Spending at all levels of government must be scaled back or the the big one, the debt bubble, will burst. As you say, at the federal level, the constitution can be a useful guide to cutting spending. Quibbling over the deficit and taxes is a delaying tactic. Milton Friedman should be required reading for the president and every congressman and senator.

MattW writes:

Re #8:
I think "implies" is a fairly weak link between dispersed knowledge and dispersed power. I'd like to see it stronger, and I think you made it stronger in the book (so maybe you're planning on expanding this point already). This is one of the most interesting ideas I've been acquainted with in the last year or so, and I think it's one of the most important as well.

Rebecca Burlingame writes:

About #1: The number of good non-fiction books in the personal libraries of most communities far outweighs what libraries can carry in the present. What does that say about the untapped potential at all levels of society?

JP98 writes:

First, it seems to me that you already have an interesting and thought-provoking talk based on your outline.

Second (since you asked for ideas), I would suggest considering the importance of morals (or culture, if you want a less-charged term). Whether we get a smaller & more dispersed government depends largely on how we see ourselves. What will make us say, "Thus far and no farther?" We might be seeing an answer to that now, in the widespread anger toward Washington and incumbents. (Peggy Noonan had a nice column today that touches on this area.)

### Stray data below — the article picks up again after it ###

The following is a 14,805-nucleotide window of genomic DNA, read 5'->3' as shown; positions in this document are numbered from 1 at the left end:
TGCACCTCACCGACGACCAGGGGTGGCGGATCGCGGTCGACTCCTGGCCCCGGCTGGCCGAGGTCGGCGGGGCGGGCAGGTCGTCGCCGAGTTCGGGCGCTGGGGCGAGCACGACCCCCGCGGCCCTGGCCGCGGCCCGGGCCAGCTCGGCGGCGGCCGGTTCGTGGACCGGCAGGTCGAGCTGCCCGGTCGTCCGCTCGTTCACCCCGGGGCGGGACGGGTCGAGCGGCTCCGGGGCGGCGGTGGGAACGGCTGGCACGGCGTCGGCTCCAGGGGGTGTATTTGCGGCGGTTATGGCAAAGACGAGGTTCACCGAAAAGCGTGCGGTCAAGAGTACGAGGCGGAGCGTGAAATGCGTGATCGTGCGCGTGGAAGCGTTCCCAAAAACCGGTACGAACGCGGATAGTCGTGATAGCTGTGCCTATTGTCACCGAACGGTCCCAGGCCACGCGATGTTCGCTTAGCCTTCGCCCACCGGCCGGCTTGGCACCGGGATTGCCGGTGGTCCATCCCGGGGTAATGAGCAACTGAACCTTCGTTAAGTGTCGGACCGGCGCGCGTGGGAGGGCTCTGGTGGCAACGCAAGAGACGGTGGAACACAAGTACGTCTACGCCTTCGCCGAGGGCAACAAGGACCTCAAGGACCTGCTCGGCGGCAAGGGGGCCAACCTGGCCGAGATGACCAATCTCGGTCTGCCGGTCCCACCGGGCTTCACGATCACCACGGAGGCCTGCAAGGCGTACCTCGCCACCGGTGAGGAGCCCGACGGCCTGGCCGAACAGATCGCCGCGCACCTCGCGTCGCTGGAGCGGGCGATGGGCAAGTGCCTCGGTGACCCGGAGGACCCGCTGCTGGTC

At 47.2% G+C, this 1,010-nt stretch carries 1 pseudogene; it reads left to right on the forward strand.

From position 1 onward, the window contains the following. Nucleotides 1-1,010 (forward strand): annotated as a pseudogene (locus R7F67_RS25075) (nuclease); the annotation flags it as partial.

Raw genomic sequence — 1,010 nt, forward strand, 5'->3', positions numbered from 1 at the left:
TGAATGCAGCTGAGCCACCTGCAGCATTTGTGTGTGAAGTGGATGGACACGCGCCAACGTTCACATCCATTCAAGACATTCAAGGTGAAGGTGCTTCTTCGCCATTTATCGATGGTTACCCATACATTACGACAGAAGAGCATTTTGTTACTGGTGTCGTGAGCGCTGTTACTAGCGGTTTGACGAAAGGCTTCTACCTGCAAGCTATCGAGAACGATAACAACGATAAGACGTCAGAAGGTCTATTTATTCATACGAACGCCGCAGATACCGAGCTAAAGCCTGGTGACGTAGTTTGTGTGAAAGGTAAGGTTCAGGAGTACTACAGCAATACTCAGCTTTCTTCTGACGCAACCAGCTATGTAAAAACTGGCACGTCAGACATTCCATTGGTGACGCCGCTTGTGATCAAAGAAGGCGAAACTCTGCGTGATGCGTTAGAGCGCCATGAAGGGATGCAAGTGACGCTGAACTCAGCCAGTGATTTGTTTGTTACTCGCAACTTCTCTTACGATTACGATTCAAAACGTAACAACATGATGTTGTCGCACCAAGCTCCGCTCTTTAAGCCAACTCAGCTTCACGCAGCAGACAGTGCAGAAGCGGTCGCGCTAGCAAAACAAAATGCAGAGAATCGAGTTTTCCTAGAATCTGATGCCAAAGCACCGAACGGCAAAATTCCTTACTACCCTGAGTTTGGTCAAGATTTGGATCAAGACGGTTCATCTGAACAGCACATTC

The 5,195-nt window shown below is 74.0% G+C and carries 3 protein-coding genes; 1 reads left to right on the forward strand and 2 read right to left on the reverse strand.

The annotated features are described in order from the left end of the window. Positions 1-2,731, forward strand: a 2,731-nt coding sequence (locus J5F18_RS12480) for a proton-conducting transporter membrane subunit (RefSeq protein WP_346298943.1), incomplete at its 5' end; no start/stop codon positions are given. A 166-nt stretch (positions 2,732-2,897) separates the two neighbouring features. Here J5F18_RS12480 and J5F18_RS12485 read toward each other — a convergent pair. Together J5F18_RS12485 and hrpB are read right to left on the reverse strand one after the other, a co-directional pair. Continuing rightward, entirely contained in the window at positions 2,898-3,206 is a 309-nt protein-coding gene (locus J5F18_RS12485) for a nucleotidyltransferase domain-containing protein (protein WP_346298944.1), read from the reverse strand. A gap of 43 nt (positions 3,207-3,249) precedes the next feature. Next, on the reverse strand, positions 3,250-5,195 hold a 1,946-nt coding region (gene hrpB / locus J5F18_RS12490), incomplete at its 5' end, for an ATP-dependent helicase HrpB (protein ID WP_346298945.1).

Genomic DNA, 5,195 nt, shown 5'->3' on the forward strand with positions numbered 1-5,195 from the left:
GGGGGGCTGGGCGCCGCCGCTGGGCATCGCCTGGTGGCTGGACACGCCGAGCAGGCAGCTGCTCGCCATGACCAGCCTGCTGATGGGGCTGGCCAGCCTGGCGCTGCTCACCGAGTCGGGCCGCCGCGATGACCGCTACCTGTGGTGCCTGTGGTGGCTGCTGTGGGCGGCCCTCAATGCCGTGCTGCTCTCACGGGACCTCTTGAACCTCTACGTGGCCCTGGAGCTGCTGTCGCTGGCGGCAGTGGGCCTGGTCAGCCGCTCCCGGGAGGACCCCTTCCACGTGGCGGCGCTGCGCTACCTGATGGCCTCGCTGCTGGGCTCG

BZ writes:

#10 - Why in the world would a written constitution limit government THIS time? It hasn't so far! My libertarian friends and I got booed out of a Republican meeting for it, but here you go: Repeal the 17th amendment, institute a state veto on federal law, and repeal federal grants to local law enforcement. Not a magic bullet, but a reasonable start.

Peter St. Onge writes:

I read recently about a Colombian town that gave up on collecting taxes and asked for donations instead (I believe this might frequently occur in warzones e.g. Iraq). They got something around 10% of their previous budget. Now, 10% is a drop, but our govt could surely operate on 10% of current budget.

Point is, donations-only taxation appears more feasible than many might think.

LT Phillips writes:

I would like to read more about the potential role of experimentation in the provision of public services and other potential constitutional/legislative reforms (e.g., sunset laws, opportunities to opt out of proposed public services/regulations, a more robust federalism, widely disseminated hard metrics about the effectiveness of public programs). Social scientists know very little about what will and will not work in the real world, much less what implementation will cost. We need to move away from the "one size fits all" approach to government -- all levels of government.

R. Richard Schweitzer writes:

By Constitution:

Reduce the House of Representatives to 290.
Increase the terms to 3 years.

Change the Senate terms to 8 years for the first term and 6 years for the second and 4 for any additional terms.

Limit the budget for all operations of Congress (House & Senate), including reserve provisions for any future benefits, to a maximum percentage of the average of the preceding 3 years of revenues net of debt service expense on indebtedness incurred (whether or not paid) in those years.

Simon M writes:

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Frank writes:

Item 8 seems to be a non-sequitur. The straightforward conclusion to draw from the dispersal of knowledge or increased ignorance of consequences is not that we should pursue a particular policy, but that we should have less confidence in our ability to predict the consequences of any policy. But you are not arguing for skepticism or intellectual modesty. Instead your claim is that dispersal of knowledge means that less government will have better consequences than more government.